While it may sound obvious, failing to follow the care instructions on your garment can cause irreversible damage to delicate fabrics. Some silks will allow for machine washing, while others will stress dry cleaning only. Others respond best to gentle hand washing. If you’re unsure what those little hieroglyphic care instruction labels mean, here’s a useful resource to help you crack the code.
If your silk garment can be machine washed, there are still a couple of extra measures you can take to ensure the longevity of the fabric. First, always be sure to wash your silk garments in a lingerie bag. If your garment has any buttons, snaps, zippers, or other detailing that could potentially snag fabric, make sure that these elements are fastened and secured. Lastly, only use cold water to machine wash silk. Hot water can be rough on delicate fabrics and can especially pose a hazard to richly dyed silks.
Hand washing is one of the simplest solutions for washing silk. Simply fill a basin with cold water, and then add a small amount (no more than a 1/4 cup) of mild laundry detergent. Gently swish your garment in the sudsy liquid, paying special attention to areas that are stained or that might require extra cleansing. Finally, use either a second basin or drain the first and fill it with cold, clean water. Submerge and thoroughly rinse the garment by hand, repeating as needed until the water runs clear.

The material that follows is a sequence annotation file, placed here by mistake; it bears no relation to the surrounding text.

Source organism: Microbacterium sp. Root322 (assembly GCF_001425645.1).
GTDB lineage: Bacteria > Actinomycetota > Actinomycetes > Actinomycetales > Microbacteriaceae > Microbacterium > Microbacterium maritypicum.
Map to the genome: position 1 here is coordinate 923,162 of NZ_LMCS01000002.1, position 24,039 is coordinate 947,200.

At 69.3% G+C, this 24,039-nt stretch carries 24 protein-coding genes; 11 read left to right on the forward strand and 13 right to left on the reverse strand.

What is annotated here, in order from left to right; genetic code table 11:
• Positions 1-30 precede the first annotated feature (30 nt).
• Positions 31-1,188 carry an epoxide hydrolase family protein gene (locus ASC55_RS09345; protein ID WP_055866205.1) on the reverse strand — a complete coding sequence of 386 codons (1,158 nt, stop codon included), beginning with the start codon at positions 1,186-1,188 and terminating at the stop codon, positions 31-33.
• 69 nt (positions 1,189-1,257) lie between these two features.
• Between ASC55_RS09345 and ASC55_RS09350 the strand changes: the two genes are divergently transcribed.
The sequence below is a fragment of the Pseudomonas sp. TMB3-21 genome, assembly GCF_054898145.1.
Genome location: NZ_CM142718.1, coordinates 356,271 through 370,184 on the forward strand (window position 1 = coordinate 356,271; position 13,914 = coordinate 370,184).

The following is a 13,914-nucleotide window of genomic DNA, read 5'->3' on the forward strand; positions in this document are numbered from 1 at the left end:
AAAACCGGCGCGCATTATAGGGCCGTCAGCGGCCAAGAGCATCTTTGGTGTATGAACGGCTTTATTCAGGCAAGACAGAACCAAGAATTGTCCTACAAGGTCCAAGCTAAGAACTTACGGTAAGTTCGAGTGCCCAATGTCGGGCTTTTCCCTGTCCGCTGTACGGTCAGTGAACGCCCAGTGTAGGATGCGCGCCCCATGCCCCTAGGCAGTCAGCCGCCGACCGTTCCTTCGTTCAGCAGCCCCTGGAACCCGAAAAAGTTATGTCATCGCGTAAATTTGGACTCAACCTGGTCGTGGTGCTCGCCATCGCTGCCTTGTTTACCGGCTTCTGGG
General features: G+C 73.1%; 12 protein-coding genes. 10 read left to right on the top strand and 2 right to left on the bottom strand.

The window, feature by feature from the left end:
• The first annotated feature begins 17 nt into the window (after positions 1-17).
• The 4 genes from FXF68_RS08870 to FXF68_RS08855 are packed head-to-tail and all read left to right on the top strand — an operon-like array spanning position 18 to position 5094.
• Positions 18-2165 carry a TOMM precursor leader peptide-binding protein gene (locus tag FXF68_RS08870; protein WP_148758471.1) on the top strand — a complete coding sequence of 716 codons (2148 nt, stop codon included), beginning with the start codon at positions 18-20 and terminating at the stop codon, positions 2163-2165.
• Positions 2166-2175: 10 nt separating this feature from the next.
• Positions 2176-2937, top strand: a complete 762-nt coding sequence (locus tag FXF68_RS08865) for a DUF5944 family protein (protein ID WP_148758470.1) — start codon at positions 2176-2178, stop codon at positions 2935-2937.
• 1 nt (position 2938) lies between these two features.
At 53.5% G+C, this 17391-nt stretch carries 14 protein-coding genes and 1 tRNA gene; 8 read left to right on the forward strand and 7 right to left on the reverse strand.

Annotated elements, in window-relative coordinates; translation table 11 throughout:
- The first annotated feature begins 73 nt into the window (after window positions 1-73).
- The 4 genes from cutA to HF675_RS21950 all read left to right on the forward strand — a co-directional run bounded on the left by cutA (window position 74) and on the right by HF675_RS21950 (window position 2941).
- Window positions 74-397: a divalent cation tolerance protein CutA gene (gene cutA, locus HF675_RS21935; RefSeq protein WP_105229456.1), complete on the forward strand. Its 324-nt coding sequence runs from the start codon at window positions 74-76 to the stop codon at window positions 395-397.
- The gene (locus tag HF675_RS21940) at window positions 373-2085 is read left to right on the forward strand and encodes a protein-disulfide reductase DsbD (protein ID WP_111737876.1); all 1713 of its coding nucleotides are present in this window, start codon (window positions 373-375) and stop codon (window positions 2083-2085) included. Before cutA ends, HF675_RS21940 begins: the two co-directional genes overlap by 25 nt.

While dry cleaning typically involves outsourcing the job to someone else, there are a couple of ways to wash silk by dry cleaning at home. One of the most cost-effective is a dry-cleaning kit, which can be a valuable resource for mild and routine cleaning. However, according to Martha Stewart, these kits tend to fail at resolving stubborn and oil-based stains. If a significant portion of your wardrobe calls for dry cleaning, you might even consider investing in a home dry-cleaning machine.
If you’ve washed your garment either by hand or machine washing, one of the most important factors in washing silk involves proper drying.
First, remove excess moisture by laying your garment on a clean towel. Next, gently roll the garment and the towel together, and then press to squeeze out the water. Repeat this step three to four times (the fabric should no longer be dripping), and then lay your garment flat to air-dry, either on a separate towel or on a flat drying rack. If possible, avoid hanging to air-dry, as this can affect the shape of the garment.
Now that you know how to wash silk, it’s time to refresh your wardrobe with a handful of must-have silk accessories. Keep reading to discover 19 silk scarves to take every look to the next level.